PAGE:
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The Colonial Law of 1863 changed the system of government by dividing the islands into two Municipalities which were St. Thomas - St. John, and St. Croix. Each Municipality was served by a Colonial Council, both of which could combine as an Assembly on the call of the governor or both Councils. The Councils had slightly greater powers than their predecessors and they had
some measure of financial control that is usually inherent in legislative bodies as we know them. However, many limitations on the powers remained firmly in the hands
of the King and his direct representative, the governor.
All final decisions rested with the King. In addition, the King appointed four members to the St. Thomas - St. John Council and five to the St. Croix Council. An additional handicap was the amount of deliberation necessary to adopt any measure. Before the Council adopted any measure, it was subject to revision three times. The first revision period permitted general discussion, in the second the governor or the council could make amendments, and in the third, only the governor could make amendments. As aforementioned, any measure was still subject to the approval of the King in order to become law.

The Colonial Law of 1863, besides dictating the structure of government, also dealt with the important matter of enfranchisement. It was the opinion of the lawmakers at the time that landowners and other people of means were those that truly had a stake in the society and therefore should be the ones represented at the polls. As a result, the strict property and income qualifications stipulated by the Colonial Law of 1863 were such that only 5.5 percent of the population was able to vote. This caused a double disadvantage for the average citizen who saw not only a Colonial Council that was practically powerless, but one in which he was un-represented. To put it simply, the average or “grass roots” people had no voice whatsoever in the running of the government.

The Colonial Law of 1906 was basically an amendment to the Colonial Law of 1863. Of its provisions, the most noteworthy is one which states that before any 31st Legislature of the Virgin Islands Swearing-In Ceremony painting2

ordinance is adopted, the opinion of the Assembly must be solicited. While this further insured that the voice of the Councils would be heard, it still gave them no power to enact or influence any legislation. This law of 1906 was the last “constitutional” document handed down by the Danes and it reflected the fact that to the very end, the Danish government felt that although the natives should be free to express their opinion, the decision making functions must rest with the government of the “mother country.” To the end of Danish rule, Virgin Islanders had little self-government.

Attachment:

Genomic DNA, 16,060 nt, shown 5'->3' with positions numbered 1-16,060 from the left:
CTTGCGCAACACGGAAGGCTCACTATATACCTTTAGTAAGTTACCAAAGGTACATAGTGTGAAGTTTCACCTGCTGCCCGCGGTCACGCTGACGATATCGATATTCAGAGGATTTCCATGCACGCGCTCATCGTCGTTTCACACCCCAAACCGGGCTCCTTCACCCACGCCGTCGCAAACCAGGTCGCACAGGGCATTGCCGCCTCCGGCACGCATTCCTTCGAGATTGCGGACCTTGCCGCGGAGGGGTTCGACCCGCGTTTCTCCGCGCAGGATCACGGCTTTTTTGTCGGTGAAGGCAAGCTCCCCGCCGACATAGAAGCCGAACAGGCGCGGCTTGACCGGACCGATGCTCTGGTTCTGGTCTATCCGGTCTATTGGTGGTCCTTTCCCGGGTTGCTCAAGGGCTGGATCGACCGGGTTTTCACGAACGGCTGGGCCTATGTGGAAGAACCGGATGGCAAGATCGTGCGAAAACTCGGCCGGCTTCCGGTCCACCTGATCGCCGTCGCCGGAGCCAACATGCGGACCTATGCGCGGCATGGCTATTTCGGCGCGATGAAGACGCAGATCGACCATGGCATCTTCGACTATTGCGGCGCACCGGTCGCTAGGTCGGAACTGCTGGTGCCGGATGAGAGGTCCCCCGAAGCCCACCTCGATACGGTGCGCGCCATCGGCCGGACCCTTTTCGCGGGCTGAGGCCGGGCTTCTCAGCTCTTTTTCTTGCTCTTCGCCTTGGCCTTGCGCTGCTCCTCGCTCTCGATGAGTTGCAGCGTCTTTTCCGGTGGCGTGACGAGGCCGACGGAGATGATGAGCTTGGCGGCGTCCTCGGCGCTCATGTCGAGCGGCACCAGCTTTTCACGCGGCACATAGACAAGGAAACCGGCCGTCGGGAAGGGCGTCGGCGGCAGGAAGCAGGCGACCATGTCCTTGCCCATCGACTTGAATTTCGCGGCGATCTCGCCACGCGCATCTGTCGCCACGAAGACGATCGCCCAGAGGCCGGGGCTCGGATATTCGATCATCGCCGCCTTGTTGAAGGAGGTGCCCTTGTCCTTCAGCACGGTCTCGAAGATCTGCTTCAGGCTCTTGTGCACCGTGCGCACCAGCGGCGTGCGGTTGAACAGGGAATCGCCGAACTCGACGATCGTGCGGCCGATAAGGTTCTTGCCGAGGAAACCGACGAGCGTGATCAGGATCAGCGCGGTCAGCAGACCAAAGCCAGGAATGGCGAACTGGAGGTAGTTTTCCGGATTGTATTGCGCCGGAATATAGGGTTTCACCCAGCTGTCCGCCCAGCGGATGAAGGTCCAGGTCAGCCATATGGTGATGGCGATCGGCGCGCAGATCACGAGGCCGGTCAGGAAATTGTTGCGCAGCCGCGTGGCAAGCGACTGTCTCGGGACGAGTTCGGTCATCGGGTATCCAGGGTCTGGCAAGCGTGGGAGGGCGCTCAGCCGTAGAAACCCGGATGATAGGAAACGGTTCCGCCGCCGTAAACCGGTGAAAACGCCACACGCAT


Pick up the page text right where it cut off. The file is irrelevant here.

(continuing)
The lack of self-government, along with dire economic straits for the islands led to the widespread native approval of the sale of the islands in 1916 and their subsequent transfer in 1917. The natives assumed that along with the rights of American citizenship, they would also receive a greater measure of self-government. As things turned out, they got neither.

When the United States took over the islands, it was a hasty and forced move for which the sole purpose was to pre-vent the Germans from taking them and thus to improve strategic defense of the Panama Canal. Therefore, the Islands, unlike the Louisiana Purchase or many other territories, were not acquired for purposes of expansion, but simply as a military possession. As a result, the natives were not granted citizenship and the administration of the islands was delegated to the Department of the Navy. The Navy, never known for being socio-politically gifted, decided to leave what seemed to be well enough alone and thus, with the obvious exception of having a Naval officer take the post of governor, there was no significant change in the structure of government.

Under the Administration of the Navy, significant progress was made in the more material aspects of life. New roads and hospitals were built, and efforts were made to improve sanitation and education in the islands. However, the years of the “Naval Regime” from 1917-1931 were long, bitter years for thosewho sought greater self-rule in the Virgin Islands. The training and temperament of the average ranking Naval officer was not at all suited to the running of a popular government for a peaceful group of people. Therefore, according to the natives, the majority of Naval governors conducted island affairs in much the same manner as they would have run a battleship. To make matters worse, the Federal Administration largely lost interest in the islands after World War I as they had served their original purpose. As a result, there was little or no effort on the part of the administration to oversee the affairs of the islands and the governor was thus left quite free from outside interference. This combination of federal neglect, carried over Danish laws, and Naval temperament conspired to effectively stymie any efforts at self-government.